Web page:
In the 1970s the political, social and economic climate changed such that so great a faith could no longer be placed in wholesale modernist planning solutions for the problems of the city. The housing on the peripheral schemes had been built quickly and cheaply and at length became run down; few amenities had been provided for the population there and people began to regret the loss of the "community spirit" of the old city. In 1971 Assist Architects had started a programme which demonstrated the possibilities for rehabilitation rather than demolition of the stock of Victorian tenements. Overall there was a new appreciation for the old and traditional - neatly symbolised in 1974 by the rerouting of the Inner Ring Road to avoid Charles Rennie Mackintosh's Martyrs School (1895) which had been scheduled for demolition - and finally in 1976 plans for Stonehouse New Town were dropped, and the funds redirected into the Glasgow East Area Renewal (GEAR) programme.
As rehabilitation of tenements neared completion, attention was given to gap sites and urban infill on the old tenement street pattern, and throughout the 80s and 90s architects developed new designs for brick tenements imitating the traditional sandstone. Particularly influential was Shakespeare Street, Maryhill (1984-89) by Ken Macrae and MLDO.
This new urbanism also encouraged city centre apartment living for the relatively well-off, and one particular area dubbed the "Merchant City" was converted from warehousing blocks into stylish housing, boutiques, cafes and bars. The most notable projects here were the conversion of two city blocks into courtyard housing, namely Ingram Square (1982-89) by Elder & Cannon, and the Italian Centre (1991) by Page & Park.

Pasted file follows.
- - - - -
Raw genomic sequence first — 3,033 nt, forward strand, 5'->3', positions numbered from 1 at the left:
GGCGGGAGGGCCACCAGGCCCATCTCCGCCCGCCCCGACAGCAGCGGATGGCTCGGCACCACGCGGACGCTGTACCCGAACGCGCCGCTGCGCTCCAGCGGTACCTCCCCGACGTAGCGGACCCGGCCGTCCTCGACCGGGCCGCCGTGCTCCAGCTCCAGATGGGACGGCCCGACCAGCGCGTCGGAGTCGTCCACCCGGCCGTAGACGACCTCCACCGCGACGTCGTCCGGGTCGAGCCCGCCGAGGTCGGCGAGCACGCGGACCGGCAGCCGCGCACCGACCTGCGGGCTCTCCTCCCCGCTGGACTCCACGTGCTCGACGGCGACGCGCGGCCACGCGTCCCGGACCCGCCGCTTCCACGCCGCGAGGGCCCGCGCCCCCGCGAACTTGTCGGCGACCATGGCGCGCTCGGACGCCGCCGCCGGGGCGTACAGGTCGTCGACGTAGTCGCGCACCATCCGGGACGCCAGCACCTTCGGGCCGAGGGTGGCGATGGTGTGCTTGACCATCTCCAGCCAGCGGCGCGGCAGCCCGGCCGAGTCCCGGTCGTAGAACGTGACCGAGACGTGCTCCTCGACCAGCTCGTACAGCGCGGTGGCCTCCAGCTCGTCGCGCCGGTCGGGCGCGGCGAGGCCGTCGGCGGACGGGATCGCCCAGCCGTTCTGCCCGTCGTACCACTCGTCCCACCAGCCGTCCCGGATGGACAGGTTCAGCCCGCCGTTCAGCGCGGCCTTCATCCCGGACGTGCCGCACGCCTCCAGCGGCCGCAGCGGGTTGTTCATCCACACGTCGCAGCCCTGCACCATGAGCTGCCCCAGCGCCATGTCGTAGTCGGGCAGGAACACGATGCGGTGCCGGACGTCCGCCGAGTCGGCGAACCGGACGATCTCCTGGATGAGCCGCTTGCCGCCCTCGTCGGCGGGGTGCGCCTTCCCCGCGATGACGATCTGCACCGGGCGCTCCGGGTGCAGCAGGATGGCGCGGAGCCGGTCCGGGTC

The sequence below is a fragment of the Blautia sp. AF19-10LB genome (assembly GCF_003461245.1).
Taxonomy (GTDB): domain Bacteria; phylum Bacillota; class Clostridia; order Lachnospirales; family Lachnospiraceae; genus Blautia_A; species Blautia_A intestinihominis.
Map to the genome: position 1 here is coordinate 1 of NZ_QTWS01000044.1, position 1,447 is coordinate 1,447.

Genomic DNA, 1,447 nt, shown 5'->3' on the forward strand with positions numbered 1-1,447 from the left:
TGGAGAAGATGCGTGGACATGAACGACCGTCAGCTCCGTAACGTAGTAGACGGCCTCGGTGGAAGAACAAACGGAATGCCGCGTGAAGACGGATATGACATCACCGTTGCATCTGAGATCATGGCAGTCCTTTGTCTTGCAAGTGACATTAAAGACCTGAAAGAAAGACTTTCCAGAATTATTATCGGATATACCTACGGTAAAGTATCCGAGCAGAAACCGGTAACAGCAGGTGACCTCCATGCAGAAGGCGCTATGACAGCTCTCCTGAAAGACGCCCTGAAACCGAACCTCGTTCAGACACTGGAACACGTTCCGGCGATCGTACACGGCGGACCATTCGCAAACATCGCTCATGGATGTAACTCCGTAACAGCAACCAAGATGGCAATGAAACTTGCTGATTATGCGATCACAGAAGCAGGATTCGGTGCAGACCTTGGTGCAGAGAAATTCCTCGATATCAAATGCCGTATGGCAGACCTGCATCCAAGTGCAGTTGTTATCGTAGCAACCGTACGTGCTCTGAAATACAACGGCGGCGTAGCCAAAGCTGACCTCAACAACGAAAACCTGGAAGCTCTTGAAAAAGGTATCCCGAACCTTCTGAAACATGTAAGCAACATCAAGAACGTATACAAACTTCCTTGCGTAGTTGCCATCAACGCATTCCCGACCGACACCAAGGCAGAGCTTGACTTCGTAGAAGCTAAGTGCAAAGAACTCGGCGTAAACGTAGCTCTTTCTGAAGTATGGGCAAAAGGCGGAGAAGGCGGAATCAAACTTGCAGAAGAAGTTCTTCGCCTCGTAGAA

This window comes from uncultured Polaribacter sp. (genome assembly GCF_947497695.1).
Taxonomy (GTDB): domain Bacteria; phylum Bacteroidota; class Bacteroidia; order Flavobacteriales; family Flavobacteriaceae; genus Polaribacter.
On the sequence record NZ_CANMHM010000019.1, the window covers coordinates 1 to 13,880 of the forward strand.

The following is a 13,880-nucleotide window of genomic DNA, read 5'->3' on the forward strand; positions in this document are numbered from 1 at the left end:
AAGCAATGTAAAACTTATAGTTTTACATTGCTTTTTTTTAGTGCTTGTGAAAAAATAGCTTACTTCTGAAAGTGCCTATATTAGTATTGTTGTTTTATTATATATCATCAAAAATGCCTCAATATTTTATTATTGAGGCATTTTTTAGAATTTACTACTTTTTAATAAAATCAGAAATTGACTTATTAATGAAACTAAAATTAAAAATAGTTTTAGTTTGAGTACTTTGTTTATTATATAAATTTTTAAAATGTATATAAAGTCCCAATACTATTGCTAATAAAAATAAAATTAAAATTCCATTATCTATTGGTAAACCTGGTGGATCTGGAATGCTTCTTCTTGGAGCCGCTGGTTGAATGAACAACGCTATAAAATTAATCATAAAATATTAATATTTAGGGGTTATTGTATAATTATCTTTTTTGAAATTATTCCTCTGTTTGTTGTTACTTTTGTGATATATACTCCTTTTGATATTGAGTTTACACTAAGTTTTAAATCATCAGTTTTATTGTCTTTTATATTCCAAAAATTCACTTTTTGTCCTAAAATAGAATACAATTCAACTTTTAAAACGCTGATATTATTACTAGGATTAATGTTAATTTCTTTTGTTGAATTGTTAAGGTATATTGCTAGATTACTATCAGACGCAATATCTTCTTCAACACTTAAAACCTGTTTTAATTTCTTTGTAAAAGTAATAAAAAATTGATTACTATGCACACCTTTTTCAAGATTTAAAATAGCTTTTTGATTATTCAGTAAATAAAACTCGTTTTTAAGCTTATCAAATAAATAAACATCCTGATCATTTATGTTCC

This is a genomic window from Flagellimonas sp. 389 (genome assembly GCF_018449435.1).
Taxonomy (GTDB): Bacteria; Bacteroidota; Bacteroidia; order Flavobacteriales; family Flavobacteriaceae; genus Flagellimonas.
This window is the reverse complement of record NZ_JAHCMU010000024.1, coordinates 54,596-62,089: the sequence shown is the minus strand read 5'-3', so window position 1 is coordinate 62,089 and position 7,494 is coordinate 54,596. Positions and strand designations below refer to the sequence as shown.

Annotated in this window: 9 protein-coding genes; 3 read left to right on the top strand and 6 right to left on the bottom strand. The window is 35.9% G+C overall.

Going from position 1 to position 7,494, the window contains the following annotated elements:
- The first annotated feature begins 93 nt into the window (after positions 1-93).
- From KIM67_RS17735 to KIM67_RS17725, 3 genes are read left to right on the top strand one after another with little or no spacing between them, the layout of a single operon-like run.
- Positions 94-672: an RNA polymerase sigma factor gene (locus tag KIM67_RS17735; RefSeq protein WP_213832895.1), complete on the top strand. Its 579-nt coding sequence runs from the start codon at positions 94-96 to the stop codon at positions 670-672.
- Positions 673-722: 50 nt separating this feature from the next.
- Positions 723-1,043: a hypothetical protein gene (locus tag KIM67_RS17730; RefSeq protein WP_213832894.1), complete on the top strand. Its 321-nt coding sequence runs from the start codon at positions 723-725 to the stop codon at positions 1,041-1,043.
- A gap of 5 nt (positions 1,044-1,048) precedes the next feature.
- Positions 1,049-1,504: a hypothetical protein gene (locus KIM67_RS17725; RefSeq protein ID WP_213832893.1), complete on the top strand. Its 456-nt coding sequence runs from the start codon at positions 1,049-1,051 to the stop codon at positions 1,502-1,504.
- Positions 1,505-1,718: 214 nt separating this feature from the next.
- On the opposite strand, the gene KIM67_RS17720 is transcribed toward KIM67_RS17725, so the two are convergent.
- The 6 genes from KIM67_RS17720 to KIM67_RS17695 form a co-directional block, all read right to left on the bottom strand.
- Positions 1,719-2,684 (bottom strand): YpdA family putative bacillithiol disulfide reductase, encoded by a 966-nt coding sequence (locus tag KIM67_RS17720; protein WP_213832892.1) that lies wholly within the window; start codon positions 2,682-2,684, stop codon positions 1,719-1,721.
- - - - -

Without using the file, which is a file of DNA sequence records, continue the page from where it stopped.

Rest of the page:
In the 1980s and 1990s Glasgow was re-branded as a post-industrial "city of culture" and three separate year-long international festivals were held, one for Gardens (1988), one for European Culture (1990) and ultimately, Architecture and Design (1999). In the push for the creation of a new "image" there were several important projects in the cultural field, including the Glasgow Royal Concert Hall (1990) by Sir Leslie Martin & RMJM and the Tron Theatre (redeveloped by RMJM 1998). As a culmination of the 1999 Festival there was The Lighthouse, a conversion of a Mackintosh building to an architecture centre by Page & Park.
Moving into the new millennium however, it is still difficult to get a coherent overview of Glasgow architecture. There are plans to develop and repair the north bank of the river at Partick and the Science Centre (2001) by BDP has at last occupied the former deserted docks where the Garden Festival was held. There are some interesting new developments of the modernist heritage of housing, like Graham Square (2001) by McKeown Alexander, which have moved beyond the brick tenement styles of the 1980s and 1990s. On the other hand there are also worrying aspects to some developments, like the rupture and resulting breakdown of the Georgian grid on Blythswood Hill caused by such over-scaled and obtrusive buildings as the UGC cinema (2001) on Renfrew Street and the Bewley's Hotel (2000) by Murray Dunlop Architects.